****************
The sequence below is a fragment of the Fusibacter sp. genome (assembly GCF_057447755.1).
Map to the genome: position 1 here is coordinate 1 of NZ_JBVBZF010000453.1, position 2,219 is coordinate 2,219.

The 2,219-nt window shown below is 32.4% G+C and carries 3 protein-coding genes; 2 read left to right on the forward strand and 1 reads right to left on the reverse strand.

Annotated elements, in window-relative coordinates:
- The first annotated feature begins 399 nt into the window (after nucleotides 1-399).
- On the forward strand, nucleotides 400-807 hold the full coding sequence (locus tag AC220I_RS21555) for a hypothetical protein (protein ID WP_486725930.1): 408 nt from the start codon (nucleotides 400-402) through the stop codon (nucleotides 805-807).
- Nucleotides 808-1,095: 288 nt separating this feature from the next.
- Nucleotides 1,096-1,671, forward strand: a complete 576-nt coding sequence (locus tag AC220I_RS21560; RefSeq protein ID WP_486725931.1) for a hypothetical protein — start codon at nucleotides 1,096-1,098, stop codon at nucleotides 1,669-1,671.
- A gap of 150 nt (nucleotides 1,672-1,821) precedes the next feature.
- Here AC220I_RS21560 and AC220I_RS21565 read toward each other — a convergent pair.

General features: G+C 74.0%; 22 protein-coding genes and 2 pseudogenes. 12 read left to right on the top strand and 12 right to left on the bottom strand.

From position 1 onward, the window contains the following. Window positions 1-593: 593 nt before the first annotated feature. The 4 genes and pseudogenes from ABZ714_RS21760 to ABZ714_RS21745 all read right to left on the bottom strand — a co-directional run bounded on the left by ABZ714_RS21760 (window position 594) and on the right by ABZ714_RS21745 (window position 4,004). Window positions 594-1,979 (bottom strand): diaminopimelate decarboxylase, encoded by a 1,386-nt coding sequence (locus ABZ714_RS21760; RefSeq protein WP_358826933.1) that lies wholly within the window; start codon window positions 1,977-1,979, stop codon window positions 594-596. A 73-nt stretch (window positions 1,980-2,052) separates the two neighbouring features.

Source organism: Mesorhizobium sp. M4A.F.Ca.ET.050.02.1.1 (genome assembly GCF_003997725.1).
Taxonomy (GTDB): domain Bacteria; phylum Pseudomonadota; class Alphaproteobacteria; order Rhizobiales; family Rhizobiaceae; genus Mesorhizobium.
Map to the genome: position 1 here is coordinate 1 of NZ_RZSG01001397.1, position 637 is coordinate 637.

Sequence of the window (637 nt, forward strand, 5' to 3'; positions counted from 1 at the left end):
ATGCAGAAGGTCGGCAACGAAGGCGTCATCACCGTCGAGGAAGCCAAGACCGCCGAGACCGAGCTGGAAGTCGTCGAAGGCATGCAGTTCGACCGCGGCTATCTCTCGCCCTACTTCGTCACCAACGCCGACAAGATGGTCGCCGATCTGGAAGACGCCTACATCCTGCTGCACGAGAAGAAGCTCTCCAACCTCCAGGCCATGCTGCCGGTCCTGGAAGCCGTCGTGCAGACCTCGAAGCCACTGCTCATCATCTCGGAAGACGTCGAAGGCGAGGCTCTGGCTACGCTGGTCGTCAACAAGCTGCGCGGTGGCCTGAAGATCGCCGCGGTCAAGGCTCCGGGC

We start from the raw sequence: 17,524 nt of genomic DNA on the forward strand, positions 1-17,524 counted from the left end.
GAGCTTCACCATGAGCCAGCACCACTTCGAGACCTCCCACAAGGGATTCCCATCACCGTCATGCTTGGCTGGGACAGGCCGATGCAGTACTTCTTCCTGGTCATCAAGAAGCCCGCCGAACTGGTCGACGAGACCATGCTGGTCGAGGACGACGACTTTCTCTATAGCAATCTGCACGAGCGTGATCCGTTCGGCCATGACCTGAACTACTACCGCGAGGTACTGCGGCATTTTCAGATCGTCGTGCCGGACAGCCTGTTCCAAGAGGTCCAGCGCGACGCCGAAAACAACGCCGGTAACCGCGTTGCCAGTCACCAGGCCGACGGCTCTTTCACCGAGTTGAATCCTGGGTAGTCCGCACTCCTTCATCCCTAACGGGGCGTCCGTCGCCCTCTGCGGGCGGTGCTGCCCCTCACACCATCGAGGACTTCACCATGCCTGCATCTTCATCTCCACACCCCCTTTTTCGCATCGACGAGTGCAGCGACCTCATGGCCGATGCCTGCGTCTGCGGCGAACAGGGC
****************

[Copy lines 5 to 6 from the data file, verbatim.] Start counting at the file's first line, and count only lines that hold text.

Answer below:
- The first annotated feature begins 399 nt into the window (after nucleotides 1-399).
- On the forward strand, nucleotides 400-807 hold the full coding sequence (locus tag AC220I_RS21555) for a hypothetical protein (protein ID WP_486725930.1): 408 nt from the start codon (nucleotides 400-402) through the stop codon (nucleotides 805-807).